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Obligatory disclaimer: not only do I know the author, she bought my second short story to see print.

The title may tip you off that this is a Sleeping Beauty retelling. There are, of course, approximately six billion and two of those out there. This one, while I would not call it exceptional, does achieve different. It's cast as a family saga this time, a family which has always had the capacity to bestow magical gifts on its children (someone way back when gave them all longevity, for one thing). There are eight aunts with gifts to bestow on their grandniece Helena, and of course the eldest is not invited to the christening, due to a rift that arose long ago, a rift tangled up in roses, the death of their brother, the nature of the eldest sister's gift, and, of all people, King Ludwig II of Bavaria.

I always like to see Ludwig turn up in a fantasy novel, although I think I am a tad spoiled for other depictions by You Higuri's manga Ludwig II, a piece of decadently, flamboyantly over-the-top fictionalized biography complete with occasional automatons and an afterword in which the author complains that Ludwig's historically attested mustache was so terrible she had to excise it from her artwork. After that, I have had trouble quite believing in him in anything even remotely less sensational than Die Walküre. But that is me.

Anyhow, while this novel is not Wagner, it's fairly fraught; the tensions between the sisters are murderously passionate and I'm not sure any of them have a real claim at being the good one. Most interestingly, neither does Helena, who is so full of the various magical gifts she's been given that there is no space in her for compassion, empathy, or forbearance.

So, although this is a book with a tendency to tell and not to show, and although the prose is more than slightly blunt (and not abetted by one of the worst copyediting jobs I have run across in some while; I have had to restrain myself from going after my library copy with a red pen), this is not entirely the novel we have all read so many times we can recite it, and is therefore a pleasant interval for people who enjoy fairytale retellings. It amused me rather than touching me, and I cannot say it is even, necessarily, a good book-- although it has one in it somewhere, I am not sure that one was successfully excavated-- but I would be interested in a novel by the author when she is not working with such familiar material.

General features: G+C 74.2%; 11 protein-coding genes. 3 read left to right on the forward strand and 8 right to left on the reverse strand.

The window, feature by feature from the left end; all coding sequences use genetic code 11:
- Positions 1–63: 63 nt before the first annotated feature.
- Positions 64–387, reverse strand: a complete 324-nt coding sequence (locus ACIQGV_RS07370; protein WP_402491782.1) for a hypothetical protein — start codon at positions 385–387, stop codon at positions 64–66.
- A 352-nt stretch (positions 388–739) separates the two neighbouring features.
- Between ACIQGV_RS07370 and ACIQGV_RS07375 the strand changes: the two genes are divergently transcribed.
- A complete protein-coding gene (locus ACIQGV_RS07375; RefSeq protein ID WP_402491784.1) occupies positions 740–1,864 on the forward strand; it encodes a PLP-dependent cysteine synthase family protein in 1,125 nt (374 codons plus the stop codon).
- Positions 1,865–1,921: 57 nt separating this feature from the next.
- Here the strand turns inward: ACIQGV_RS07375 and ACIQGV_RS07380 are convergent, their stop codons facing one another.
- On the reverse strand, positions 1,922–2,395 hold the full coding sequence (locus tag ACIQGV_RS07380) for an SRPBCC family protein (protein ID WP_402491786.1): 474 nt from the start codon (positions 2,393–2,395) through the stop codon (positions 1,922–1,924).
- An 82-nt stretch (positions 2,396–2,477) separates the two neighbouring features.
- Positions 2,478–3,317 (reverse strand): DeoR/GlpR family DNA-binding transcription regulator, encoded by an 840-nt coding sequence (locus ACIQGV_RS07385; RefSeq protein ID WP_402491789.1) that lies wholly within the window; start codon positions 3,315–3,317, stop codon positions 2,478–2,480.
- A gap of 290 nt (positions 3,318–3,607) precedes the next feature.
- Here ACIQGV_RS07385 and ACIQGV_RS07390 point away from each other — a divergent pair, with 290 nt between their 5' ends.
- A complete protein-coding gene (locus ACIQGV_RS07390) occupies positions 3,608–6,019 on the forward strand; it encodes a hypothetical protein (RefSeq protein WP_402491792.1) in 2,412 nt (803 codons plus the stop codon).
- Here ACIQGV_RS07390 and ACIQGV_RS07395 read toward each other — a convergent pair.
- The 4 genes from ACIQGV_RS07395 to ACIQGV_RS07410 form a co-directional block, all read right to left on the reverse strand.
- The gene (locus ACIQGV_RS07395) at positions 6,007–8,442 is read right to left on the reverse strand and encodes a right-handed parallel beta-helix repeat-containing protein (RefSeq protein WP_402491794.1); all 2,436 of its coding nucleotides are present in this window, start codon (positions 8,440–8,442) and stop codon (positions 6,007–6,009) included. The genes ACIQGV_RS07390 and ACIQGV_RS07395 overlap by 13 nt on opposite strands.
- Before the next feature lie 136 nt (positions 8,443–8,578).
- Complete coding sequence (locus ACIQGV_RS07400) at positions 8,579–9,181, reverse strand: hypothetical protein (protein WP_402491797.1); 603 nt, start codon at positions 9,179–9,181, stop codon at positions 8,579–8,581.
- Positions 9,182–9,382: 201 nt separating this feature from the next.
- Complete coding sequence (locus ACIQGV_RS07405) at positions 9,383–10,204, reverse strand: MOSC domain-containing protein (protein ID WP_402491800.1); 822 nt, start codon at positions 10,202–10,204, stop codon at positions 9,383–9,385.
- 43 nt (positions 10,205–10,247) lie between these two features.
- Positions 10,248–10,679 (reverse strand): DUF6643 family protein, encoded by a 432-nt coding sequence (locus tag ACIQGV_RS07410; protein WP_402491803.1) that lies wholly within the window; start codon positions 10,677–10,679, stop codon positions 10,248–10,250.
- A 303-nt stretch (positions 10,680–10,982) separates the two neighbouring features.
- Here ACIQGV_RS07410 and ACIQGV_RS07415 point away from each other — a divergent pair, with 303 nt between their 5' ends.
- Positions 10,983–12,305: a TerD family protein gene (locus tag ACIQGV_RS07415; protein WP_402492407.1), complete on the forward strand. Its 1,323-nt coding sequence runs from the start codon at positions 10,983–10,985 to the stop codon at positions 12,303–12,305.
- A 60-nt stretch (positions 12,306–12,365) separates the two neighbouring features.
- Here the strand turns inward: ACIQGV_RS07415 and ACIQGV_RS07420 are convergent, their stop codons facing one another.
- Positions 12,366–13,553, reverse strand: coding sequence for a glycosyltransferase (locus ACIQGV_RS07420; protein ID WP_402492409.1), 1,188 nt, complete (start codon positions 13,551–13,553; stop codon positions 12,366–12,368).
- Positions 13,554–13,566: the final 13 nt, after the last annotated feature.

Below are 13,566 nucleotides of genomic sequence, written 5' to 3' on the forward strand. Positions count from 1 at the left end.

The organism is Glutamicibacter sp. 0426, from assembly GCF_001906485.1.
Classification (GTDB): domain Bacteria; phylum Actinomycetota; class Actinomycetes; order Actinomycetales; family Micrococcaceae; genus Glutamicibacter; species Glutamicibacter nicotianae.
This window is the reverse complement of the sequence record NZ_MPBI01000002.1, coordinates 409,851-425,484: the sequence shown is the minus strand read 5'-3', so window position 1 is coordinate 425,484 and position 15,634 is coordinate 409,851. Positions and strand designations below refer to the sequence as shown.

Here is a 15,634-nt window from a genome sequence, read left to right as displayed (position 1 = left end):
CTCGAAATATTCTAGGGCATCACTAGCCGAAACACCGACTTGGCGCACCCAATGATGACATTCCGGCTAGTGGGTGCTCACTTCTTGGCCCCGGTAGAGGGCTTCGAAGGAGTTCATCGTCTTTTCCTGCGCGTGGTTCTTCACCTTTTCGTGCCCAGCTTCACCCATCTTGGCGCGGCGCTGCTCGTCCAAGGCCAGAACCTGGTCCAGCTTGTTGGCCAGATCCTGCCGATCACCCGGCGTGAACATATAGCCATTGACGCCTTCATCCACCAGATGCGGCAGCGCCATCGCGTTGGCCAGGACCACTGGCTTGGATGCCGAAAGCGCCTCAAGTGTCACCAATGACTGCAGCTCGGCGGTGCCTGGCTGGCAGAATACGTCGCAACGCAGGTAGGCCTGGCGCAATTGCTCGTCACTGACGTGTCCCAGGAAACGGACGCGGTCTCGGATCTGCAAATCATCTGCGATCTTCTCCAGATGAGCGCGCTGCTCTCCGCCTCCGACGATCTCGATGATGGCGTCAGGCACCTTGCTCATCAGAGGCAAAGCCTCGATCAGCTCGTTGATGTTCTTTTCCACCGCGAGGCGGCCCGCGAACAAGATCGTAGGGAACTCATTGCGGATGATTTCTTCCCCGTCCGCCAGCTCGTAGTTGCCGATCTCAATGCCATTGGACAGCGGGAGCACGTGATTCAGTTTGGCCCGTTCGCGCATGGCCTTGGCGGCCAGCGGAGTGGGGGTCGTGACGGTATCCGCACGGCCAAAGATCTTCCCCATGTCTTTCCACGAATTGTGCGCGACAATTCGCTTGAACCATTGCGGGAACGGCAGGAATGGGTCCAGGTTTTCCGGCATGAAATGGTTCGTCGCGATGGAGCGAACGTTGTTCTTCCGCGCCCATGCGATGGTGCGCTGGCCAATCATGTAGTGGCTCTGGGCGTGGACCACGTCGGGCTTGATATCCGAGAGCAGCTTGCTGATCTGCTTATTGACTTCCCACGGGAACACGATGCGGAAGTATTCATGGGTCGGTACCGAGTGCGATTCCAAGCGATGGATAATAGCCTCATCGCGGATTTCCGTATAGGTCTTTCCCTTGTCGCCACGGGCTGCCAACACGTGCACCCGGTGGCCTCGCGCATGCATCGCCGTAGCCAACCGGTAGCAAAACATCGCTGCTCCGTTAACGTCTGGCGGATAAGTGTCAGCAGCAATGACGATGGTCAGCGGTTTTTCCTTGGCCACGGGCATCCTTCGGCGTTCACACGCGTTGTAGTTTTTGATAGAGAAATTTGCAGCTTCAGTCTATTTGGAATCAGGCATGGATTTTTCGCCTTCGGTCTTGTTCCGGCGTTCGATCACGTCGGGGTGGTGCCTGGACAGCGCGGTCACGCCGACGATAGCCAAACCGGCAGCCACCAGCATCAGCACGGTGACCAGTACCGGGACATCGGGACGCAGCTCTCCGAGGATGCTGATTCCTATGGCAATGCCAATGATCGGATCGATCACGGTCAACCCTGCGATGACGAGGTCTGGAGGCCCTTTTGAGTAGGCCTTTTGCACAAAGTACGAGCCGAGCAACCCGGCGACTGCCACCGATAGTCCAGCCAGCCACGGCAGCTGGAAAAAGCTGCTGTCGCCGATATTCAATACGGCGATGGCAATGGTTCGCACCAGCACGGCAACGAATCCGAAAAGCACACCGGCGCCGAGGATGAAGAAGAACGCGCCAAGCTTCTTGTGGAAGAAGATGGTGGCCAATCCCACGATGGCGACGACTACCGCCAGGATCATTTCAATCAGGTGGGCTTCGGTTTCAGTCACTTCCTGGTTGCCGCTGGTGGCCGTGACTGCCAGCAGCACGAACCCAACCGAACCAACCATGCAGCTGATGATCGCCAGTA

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rushthatspeaks: (Default)
Obligatory disclaimer: not only do I know the author, she bought my second short story to see print.

The title may tip you off that this is a Sleeping Beauty retelling. There are, of course, approximately six billion and two of those out there. This one, while I would not call it exceptional, does achieve different. It's cast as a family saga this time, a family which has always had the capacity to bestow magical gifts on its children (someone way back when gave them all longevity, for one thing). There are eight aunts with gifts to bestow on their grandniece Helena, and of course the eldest is not invited to the christening, due to a rift that arose long ago, a rift tangled up in roses, the death of their brother, the nature of the eldest sister's gift, and, of all people, King Ludwig II of Bavaria.

I always like to see Ludwig turn up in a fantasy novel, although I think I am a tad spoiled for other depictions by You Higuri's manga Ludwig II, a piece of decadently, flamboyantly over-the-top fictionalized biography complete with occasional automatons and an afterword in which the author complains that Ludwig's historically attested mustache was so terrible she had to excise it from her artwork. After that, I have had trouble quite believing in him in anything even remotely less sensational than Die Walküre. But that is me.

Anyhow, while this novel is not Wagner, it's fairly fraught; the tensions between the sisters are murderously passionate and I'm not sure any of them have a real claim at being the good one. Most interestingly, neither does Helena, who is so full of the various magical gifts she's been given that there is no space in her for compassion, empathy, or forbearance.

So, although this is a book with a tendency to tell and not to show, and although the prose is more than slightly blunt (and not abetted by one of the worst copyediting jobs I have run across in some while; I have had to restrain myself from going after my library copy with a red pen), this is not entirely the novel we have all read so many times we can recite it, and is therefore a pleasant interval for people who enjoy fairytale retellings. It amused me rather than touching me, and I cannot say it is even, necessarily, a good book-- although it has one in it somewhere, I am not sure that one was successfully excavated-- but I would be interested in a novel by the author when she is not working with such familiar material.

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